Plants are continuously confronted by variety of environmental stresses resulting in significant growth retardation and yield reduction. Salinity stress is considered as one of the damaging abiotic stress factor affecting metabolism and productivity of crop plants allover the globe [1, 2]. Increasing salinity has been considered as global threat to food security causing significant conversion of agricultural arable land into unproductive waste land. Salinity affects mineral uptake and assimilation, enzyme activity, photosynthesis, protein expression and hormone metabolism [2, 3]. Excess salt concentrations in growth medium induces osmotic and ionic stress resulting in occurrence of obvious growth changes including reduced leaf area, necrosis and abscission [4, 5]. Tolerance to salinity is a complex trait involving several physiological, biochemical, molecular and gene networks [6]. Salinity disturbs the ionic balance resulting in reduction of water content, and oxidative damage due to accumulation of excess reactive oxygen species (ROS) leading to peroxidation of lipids [3, 7]. It is essential to identify the physio-biochemical and molecular attributes for enhancing the salinity tolerance [6]. Salinity stress has been reported to affect the uptake and metabolism of essential elements like N, P, K, S and Ca leading to significant alterations in the photosynthetic efficiency and the tolerance mechanisms involved [1, 7]. Among the most deleterious products of saline environment are included the ROS like superoxide, hydrogen peroxide, peroxide and hydroxyl radical [1, 8]. To avoid the salinity mediated growth restrictions plants up-regulate certain indigenously occurring tolerance mechanisms like antioxidant system, osmolyte and secondary metabolite accumulation [6, 9]. Salinity induced increase in ROS results in oxidative damage to important molecules including proteins, lipids, nucleic acids etc. Increased ROS accumulation hampers redox homeostasis declining the photosynthetic efficiency [7], and nutrient and osmolyte metabolism [1]. For assuaging the salinity mediated ROS-induced deleterious effects on growth the antioxidant system and osmoregulatory components are up-regulated [2]. In addition to this salt exclusion at root and vacuole level is considered as an important key mechanism regulating tolerance in plants [10, 11]. It has been reported that plants displaying greater antioxidant and osmolyte metabolism in addition of the selective accumulation of mineral ions exhibit increased tolerance to salinity [2, 7]. Every cellular compartment has its own set of ROS-producing and -neutralising pathways for maintaining the steady-state levels of ROS and the redox state, thereby giving rise to distinct ROS signatures in different cellular compartments [1, 8, 12]. It is believed that different ROS signatures determine the stress acclimation specificity by mediating systemic signalling. Antioxidant system is constituted of both enzymatic and non-enzymatic components [12, 13]. Compatible osmolytes like proline, glycine betaine and sugars assist the antioxidant system in neutralising the excess ROS. Osmolytes act as nutrient and metabolite signalling molecules activating specific or hormone crosstalk transduction pathways and modify gene expression and proteomic patterns [13]. Nitrogen (N), a macroelement which is actively involved in regulation of enzyme activity, photosynthesis, protein synthesis, antioxidant and osmolyte metabolism [14, 15, 16]. N forms the component of major molecules including nucleic acids, proteins, chlorophylls etc. and its deficient availability results in oxidative damage to membranes, photosynthetic inhibition and impeded nutrient uptake [17, 18]. N availability regulates the synthesis of hormones, osmolytes [16, 19], secondary metabolites [20] and the activity of antioxidant system [15]. Earlier Ahanger and Agarwal [1, 21] have reported that up-regulated antioxidant and osmolyte metabolism prevents salinity and water stress mediated growth inhibition by protecting nitrogen and secondary metabolite metabolism. However, the role of N availability in regulation of antioxidant, osmolyte and secondary metabolism under salinity stress remains to be least researched area. It is with this backdrop we hypothesized that (a) whether N supplementation modulates antioxidant, osmolyte and secondary metabolite metabolism for enhancing the salinity tolerance, and (b) the effectivity of improved N supplementation in the alleviation of salinity mediated changes in growth and physio-biochemical attributes.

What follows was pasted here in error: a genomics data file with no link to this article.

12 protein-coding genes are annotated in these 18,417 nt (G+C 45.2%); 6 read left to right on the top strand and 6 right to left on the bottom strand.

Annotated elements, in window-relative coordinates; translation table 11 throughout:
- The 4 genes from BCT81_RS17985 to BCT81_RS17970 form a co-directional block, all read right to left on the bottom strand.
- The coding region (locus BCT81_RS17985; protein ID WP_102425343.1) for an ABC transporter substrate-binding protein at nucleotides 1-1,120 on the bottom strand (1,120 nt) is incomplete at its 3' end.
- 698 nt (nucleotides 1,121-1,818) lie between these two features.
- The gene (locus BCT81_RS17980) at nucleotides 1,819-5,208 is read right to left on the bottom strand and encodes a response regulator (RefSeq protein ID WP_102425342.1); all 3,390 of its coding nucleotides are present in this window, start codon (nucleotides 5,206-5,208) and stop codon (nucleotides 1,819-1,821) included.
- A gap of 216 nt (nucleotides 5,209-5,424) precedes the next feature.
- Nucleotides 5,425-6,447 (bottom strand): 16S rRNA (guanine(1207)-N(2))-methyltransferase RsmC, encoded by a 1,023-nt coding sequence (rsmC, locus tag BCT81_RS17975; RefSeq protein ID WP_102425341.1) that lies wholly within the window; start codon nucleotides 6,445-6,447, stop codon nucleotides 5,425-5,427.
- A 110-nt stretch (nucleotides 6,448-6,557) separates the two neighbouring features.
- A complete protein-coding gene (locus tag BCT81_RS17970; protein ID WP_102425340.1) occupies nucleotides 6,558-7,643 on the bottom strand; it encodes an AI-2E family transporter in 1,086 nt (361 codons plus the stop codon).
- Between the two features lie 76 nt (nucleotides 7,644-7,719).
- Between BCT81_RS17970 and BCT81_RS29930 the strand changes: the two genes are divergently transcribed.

Results